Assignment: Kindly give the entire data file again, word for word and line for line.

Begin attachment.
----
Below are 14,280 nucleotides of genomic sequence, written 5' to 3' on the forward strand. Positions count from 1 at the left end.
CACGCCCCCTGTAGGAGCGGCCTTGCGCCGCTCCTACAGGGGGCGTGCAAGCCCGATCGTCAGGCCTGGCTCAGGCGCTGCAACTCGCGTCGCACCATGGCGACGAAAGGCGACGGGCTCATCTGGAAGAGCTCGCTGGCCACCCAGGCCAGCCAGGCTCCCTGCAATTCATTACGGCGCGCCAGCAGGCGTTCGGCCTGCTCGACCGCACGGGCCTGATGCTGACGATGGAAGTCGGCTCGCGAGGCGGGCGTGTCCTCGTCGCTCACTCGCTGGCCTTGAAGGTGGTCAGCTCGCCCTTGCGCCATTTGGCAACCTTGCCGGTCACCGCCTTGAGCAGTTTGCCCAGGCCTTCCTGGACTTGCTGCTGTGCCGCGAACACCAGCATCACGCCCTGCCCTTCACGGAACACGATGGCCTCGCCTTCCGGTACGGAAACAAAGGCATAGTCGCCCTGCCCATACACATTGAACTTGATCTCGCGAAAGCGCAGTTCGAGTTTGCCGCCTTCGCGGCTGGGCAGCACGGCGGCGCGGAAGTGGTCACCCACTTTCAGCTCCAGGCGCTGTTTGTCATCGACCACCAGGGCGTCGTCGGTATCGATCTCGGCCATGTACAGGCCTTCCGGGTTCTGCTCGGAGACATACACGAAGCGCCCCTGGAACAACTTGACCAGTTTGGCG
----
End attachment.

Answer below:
Below are 14,280 nucleotides of genomic sequence, written 5' to 3' on the forward strand. Positions count from 1 at the left end.
CACGCCCCCTGTAGGAGCGGCCTTGCGCCGCTCCTACAGGGGGCGTGCAAGCCCGATCGTCAGGCCTGGCTCAGGCGCTGCAACTCGCGTCGCACCATGGCGACGAAAGGCGACGGGCTCATCTGGAAGAGCTCGCTGGCCACCCAGGCCAGCCAGGCTCCCTGCAATTCATTACGGCGCGCCAGCAGGCGTTCGGCCTGCTCGACCGCACGGGCCTGATGCTGACGATGGAAGTCGGCTCGCGAGGCGGGCGTGTCCTCGTCGCTCACTCGCTGGCCTTGAAGGTGGTCAGCTCGCCCTTGCGCCATTTGGCAACCTTGCCGGTCACCGCCTTGAGCAGTTTGCCCAGGCCTTCCTGGACTTGCTGCTGTGCCGCGAACACCAGCATCACGCCCTGCCCTTCACGGAACACGATGGCCTCGCCTTCCGGTACGGAAACAAAGGCATAGTCGCCCTGCCCATACACATTGAACTTGATCTCGCGAAAGCGCAGTTCGAGTTTGCCGCCTTCGCGGCTGGGCAGCACGGCGGCGCGGAAGTGGTCACCCACTTTCAGCTCCAGGCGCTGTTTGTCATCGACCACCAGGGCGTCGTCGGTATCGATCTCGGCCATGTACAGGCCTTCCGGGTTCTGCTCGGAGACATACACGAAGCGCCCCTGGAACAACTTGACCAGTTTGGCG